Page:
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Sandra Sfeir

May 10th, 2019

When Identity Documents and Registration Produce Exclusion: Lessons from Rohingya Experiences in Myanmar

4 comments | 10 shares

Estimated reading time: 5 minutes

Sandra Sfeir

May 10th, 2019

When Identity Documents and Registration Produce Exclusion: Lessons from Rohingya Experiences in Myanmar

4 comments | 10 shares

Estimated reading time: 5 minutes

by Natalie Brinham

Women train to be tailors at a UN Women-supported Action Aid Women Friendly Space in Balukhali Rohingya Refugee camp February 1, 2018 in Chittagong district, Bangladesh. Source: UN Women/Allison Joyce, Flickr.

Rohingya oral histories tell of how their statelessness in Myanmar has been produced slowly over the past forty years. Rohingya were not stripped of their citizenship by the 1982 Citizenship law alone. Multiple mass state-directed expulsions to Bangladesh since 1978 physically removed Rohingya from their country and their legal status diminished on return. State practices relating to registration and documentation since 1978 have also played a significant part. Such practices include the confiscation, destruction, nullification and targeted non-issuance of identity documents. Registration processes have become increasingly repressive, coercive and abusive since the mid-1990s, making survival for Rohingya in Myanmar more and more difficult. This bureaucratic cleansing has produced a steady stream of people out of the country since the 1990s. The recent registration process for national verification has met with resistance from Rohingya communities, resulting in harsh restrictions and state violence. In Rohingya narratives, enforced registration sometimes morphed into the genocidal violence of 2016–7 that physically destroyed their communities.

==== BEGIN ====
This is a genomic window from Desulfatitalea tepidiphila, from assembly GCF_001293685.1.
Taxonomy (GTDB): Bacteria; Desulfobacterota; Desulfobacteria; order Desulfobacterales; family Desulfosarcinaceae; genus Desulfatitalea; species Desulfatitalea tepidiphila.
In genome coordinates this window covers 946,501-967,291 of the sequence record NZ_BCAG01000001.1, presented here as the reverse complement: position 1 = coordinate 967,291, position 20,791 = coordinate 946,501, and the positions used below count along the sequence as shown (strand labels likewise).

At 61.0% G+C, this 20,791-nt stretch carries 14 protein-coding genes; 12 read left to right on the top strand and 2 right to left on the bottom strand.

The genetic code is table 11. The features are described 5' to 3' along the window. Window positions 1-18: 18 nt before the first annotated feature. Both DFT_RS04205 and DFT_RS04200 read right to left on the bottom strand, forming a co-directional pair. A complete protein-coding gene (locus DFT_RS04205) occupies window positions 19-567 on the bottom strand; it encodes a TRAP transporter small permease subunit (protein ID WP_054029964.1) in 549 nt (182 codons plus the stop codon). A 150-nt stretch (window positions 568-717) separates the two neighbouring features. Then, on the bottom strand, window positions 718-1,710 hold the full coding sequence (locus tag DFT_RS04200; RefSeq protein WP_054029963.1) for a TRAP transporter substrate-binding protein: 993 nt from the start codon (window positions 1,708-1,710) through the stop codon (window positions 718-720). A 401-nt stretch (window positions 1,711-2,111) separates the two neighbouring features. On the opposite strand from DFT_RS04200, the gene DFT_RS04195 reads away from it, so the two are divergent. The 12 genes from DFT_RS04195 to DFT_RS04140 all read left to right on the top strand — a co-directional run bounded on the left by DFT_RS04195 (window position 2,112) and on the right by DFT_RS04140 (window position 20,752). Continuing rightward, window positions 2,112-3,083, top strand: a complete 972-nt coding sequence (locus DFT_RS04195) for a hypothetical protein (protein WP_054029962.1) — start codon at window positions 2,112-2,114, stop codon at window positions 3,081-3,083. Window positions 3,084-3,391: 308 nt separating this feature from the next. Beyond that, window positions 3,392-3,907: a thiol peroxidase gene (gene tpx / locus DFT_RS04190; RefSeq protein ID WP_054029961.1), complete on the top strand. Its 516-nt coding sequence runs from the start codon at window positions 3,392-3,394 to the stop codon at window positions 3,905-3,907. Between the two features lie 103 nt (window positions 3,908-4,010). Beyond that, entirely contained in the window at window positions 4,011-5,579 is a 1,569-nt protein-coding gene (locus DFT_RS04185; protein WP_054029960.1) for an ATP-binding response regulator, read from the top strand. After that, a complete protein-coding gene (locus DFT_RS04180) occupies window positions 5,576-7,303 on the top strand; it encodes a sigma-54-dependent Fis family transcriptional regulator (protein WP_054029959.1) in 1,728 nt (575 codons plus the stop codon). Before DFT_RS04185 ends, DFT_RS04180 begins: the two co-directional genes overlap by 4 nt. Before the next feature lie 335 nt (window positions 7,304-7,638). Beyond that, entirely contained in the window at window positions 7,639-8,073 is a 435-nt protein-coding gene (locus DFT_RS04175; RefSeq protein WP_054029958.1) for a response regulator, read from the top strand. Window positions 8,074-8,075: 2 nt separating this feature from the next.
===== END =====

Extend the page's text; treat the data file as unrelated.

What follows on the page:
Successive military-led governments in Myanmar take centre stage in Rohingya histories of their documents. From the side-lines or behind-the-scenes, international and UN agencies are also involved in registration and documentation – be that with the objectives of facilitating repatriations from Bangladesh, advocating for ‘pathways to citizenship’ in Myanmar, operationalising humanitarian assistance, or supporting national development strategies through the census. In registration, UN agencies have come up against the barriers of the Myanmar government and, on the other side, have met the collective resistance of Rohingya populations. Thus, Rohingya stories of their documents tell of the brutal power of States and sometimes of the fallibility of international organisations mandated with protecting and assisting them.

The extremity of the Myanmar example may seem to have limited relevance to other situations. However, three clear themes emerge from Rohingya narratives that relate to different academic approaches to identity documents and registration. These three frameworks provide a useful way to frame State and international approaches to registration and documents in wider contexts.